I would never have guessed in a thousand years that my spouse and I would one day create mini Sales Ninjas and Jedis.
The crazy part is that these tiny humans have no idea what this word “Sales” means despite the fact that they master it everyday.
Take for instance last night as I prepare to start my three year old’s bedtime routine:
Me: “Okay Kaya, you know what time it is. It’s time to go night night.”
My child: “But it’s not nighttime. (She goes to the window and points to the sun setting) See, sun.”
Me: “Yes, the sun is going bye-bye, so it’s time for bed.”
She pretends to bump her knee, “Ouch, boo boo, bandaid please with whipped cream” (which is her way of asking for first aid cream).
After stalling for 5 minutes and taking care of her precious boo boo, I say “Okay time to go upstairs”.
My child: “5 minutes, Peppa Pig, please.”
I couldn’t help but laugh, so I ask Alexa, “Alexa, set timer for 5 minutes.”
The timer goes off and I ask her to turn off the TV. Without any hesitation (because Alexa is sacred) she turns off the TV with the remote and starts walking up the stairs.
Never once did she give up on stalling for bedtime. Instead of giving up, that little stinker switches tactics. It’s moments like these that we can learn 4 important Sales lessons from kids:
kids are immune to the word "no"
It is like they feed off of rejection and use it as an opportunity to try harder for what they want. And the harder they try, the more creative their attempts become. That’s where the magic happens.
Take cold calling as an example – Are you going to stop calling contacts after the first prospect said “No”?
I would certainly hope not.
Top performers take time to observe and reflect on their calls and demos where they were told “No”. This helps them think of ways to be creative so they can improve their target, approach and delivery.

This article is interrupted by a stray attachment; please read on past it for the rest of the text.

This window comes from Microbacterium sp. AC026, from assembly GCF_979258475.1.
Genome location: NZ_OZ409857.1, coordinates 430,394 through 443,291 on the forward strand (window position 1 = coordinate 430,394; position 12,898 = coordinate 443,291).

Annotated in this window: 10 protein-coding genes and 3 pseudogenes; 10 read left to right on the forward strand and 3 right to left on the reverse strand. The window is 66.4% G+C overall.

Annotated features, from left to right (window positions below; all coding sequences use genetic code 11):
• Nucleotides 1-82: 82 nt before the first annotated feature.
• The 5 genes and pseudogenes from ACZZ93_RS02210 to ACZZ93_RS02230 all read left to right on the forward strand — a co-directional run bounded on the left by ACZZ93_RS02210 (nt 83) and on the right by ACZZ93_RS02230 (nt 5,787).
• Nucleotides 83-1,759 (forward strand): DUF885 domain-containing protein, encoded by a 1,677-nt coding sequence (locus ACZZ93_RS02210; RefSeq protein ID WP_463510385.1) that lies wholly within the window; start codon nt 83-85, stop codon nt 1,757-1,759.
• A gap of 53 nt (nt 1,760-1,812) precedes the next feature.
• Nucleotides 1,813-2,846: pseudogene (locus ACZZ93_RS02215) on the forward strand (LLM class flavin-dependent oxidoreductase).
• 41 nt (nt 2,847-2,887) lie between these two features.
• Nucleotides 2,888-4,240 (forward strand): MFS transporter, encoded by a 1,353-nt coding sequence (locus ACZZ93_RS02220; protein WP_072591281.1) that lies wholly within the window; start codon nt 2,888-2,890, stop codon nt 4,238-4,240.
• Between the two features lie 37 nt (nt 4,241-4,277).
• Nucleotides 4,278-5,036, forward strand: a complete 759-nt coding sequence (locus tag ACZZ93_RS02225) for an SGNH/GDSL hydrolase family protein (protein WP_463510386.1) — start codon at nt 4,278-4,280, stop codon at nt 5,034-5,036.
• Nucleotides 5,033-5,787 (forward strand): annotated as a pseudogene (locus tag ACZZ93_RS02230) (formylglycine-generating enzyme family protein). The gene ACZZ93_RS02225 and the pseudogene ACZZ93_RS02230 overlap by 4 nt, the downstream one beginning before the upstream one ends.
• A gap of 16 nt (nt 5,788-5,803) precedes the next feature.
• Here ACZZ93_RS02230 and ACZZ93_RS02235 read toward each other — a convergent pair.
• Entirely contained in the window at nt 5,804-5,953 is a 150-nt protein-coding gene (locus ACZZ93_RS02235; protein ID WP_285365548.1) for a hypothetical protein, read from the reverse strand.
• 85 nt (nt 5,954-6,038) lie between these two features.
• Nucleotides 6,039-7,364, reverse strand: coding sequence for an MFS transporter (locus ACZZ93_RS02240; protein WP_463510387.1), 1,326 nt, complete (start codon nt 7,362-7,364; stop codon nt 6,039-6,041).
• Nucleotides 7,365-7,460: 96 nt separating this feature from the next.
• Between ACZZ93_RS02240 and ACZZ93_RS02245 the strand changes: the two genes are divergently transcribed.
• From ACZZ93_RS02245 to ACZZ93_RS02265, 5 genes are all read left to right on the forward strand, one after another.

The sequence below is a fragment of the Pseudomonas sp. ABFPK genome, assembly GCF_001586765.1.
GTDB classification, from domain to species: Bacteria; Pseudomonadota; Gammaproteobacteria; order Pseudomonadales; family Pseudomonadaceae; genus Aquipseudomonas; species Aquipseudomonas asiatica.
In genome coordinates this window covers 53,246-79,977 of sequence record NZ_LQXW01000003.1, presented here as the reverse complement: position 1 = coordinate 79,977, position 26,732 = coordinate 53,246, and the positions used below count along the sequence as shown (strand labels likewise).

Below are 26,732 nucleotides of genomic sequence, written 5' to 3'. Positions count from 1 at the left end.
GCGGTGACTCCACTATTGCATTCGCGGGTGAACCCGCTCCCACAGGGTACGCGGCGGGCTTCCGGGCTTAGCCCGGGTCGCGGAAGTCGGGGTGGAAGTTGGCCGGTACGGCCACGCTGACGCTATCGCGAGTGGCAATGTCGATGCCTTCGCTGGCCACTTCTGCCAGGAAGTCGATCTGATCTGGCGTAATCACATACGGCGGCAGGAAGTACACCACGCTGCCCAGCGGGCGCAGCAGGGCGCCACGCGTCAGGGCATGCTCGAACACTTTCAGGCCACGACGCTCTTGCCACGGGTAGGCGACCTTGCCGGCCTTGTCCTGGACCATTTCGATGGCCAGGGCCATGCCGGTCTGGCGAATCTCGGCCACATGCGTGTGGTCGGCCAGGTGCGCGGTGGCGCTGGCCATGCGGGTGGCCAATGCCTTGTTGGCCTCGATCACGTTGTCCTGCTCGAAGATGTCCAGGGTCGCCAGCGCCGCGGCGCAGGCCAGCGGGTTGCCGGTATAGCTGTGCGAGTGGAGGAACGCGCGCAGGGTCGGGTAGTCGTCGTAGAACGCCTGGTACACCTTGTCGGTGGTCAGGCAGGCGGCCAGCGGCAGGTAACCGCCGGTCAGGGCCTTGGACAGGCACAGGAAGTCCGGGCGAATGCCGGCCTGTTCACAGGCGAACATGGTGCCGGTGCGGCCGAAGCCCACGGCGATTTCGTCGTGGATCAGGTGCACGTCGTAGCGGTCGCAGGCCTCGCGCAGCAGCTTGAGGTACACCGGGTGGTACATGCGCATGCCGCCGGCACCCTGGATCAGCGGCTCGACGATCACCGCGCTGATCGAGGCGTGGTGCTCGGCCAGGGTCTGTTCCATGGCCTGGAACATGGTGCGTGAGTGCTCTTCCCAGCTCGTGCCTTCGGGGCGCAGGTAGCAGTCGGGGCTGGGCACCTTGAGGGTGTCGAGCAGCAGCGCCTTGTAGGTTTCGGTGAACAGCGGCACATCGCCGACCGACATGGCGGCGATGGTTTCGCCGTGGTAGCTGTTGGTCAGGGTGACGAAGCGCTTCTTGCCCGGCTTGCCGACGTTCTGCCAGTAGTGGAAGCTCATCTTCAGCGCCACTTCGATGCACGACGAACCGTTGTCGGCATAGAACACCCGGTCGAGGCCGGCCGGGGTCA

kids are jedis of indirect pressure
Their follow up game is dope. They do it with authority and confidence which is a mind trick that gets most parents to give in to their needs. (Indirect pressure)
For instance, I was in Target the other day and overheard a child say the following to their Dad:
“Hey Dad, remember when you said the next time I get an A on my science test, I can get a big Snickers bar? You said it last week. You remember, you said it Dad, right?”
I quietly laugh to myself since I see him grab the king size snickers bar half way through his kid’s statement.
In Sales, what do you think is more effective in a follow up email?
“I just wanted to call you back or I’m just checking in”
“You mentioned reaching out this week, so I’m reaching out now. I’m excited to hear how things have been and how we can help.”
Killer follow up leverages indirect pressure to acknowledge the previous agreement and move the conversation forward with confidence.
kids are passionate about what they want and never forget that
There is a reason why they are fearless for asking for the sale (what they want).
They are passionate and believe in what they want. Period. If they weren’t, they wouldn’t be asking in the first place.
No kid is going to keep asking for a lollipop only to throw it away.
There’s no difference in Sales. Let’s just say, if you’re not passionate about what you do or believe in the product/service that you sell, then why should your prospect?
kids don't get stuck on one person
Never underestimate the power of a clever kid. Can you guess what happens when one parent says “No” to their child?
They go and ask the other parent without hesitation.
If they say, “No” they then ask another family member until they eventually loop back to someone who is going to say yes.
Don’t get tunnel vision in Sales. If you truly believe that your product/service can genuinely help a team or company and they’ve said no, who else in the organisation would benefit?
How can you get in touch with them? Why would they engage?
It’s the simple lessons from kids that teach us how to be better Sales professionals. We may not realise it, but they’re using Sales tactics every day.
So the next time you find yourself watching your kids or observing someone else’s kids, I encourage you to see how they close the sale.
I promise you’ll be amazed.